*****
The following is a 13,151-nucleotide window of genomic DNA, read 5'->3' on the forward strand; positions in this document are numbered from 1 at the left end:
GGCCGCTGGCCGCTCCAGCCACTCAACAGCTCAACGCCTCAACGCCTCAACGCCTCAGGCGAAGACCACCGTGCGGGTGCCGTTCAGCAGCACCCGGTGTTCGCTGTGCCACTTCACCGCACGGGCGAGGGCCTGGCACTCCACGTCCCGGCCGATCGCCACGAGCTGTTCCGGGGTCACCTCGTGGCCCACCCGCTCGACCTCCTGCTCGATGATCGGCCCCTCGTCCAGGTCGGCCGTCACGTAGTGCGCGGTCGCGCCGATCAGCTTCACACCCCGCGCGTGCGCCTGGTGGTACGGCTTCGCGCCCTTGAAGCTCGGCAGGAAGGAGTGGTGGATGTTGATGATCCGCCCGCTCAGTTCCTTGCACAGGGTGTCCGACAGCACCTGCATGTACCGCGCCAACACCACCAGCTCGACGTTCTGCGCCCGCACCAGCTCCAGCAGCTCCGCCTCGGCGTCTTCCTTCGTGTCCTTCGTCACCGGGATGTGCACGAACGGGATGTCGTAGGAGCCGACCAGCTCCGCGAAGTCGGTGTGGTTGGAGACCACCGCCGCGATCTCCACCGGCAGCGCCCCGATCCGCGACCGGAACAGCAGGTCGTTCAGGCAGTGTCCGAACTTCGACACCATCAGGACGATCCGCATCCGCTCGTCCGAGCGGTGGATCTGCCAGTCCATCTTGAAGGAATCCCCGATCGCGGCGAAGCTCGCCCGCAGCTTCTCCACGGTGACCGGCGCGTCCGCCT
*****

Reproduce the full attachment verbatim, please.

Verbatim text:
The following is a 13,151-nucleotide window of genomic DNA, read 5'->3' on the forward strand; positions in this document are numbered from 1 at the left end:
GGCCGCTGGCCGCTCCAGCCACTCAACAGCTCAACGCCTCAACGCCTCAACGCCTCAGGCGAAGACCACCGTGCGGGTGCCGTTCAGCAGCACCCGGTGTTCGCTGTGCCACTTCACCGCACGGGCGAGGGCCTGGCACTCCACGTCCCGGCCGATCGCCACGAGCTGTTCCGGGGTCACCTCGTGGCCCACCCGCTCGACCTCCTGCTCGATGATCGGCCCCTCGTCCAGGTCGGCCGTCACGTAGTGCGCGGTCGCGCCGATCAGCTTCACACCCCGCGCGTGCGCCTGGTGGTACGGCTTCGCGCCCTTGAAGCTCGGCAGGAAGGAGTGGTGGATGTTGATGATCCGCCCGCTCAGTTCCTTGCACAGGGTGTCCGACAGCACCTGCATGTACCGCGCCAACACCACCAGCTCGACGTTCTGCGCCCGCACCAGCTCCAGCAGCTCCGCCTCGGCGTCTTCCTTCGTGTCCTTCGTCACCGGGATGTGCACGAACGGGATGTCGTAGGAGCCGACCAGCTCCGCGAAGTCGGTGTGGTTGGAGACCACCGCCGCGATCTCCACCGGCAGCGCCCCGATCCGCGACCGGAACAGCAGGTCGTTCAGGCAGTGTCCGAACTTCGACACCATCAGGACGATCCGCATCCGCTCGTCCGAGCGGTGGATCTGCCAGTCCATCTTGAAGGAATCCCCGATCGCGGCGAAGCTCGCCCGCAGCTTCTCCACGGTGACCGGCGCGTCCGCCT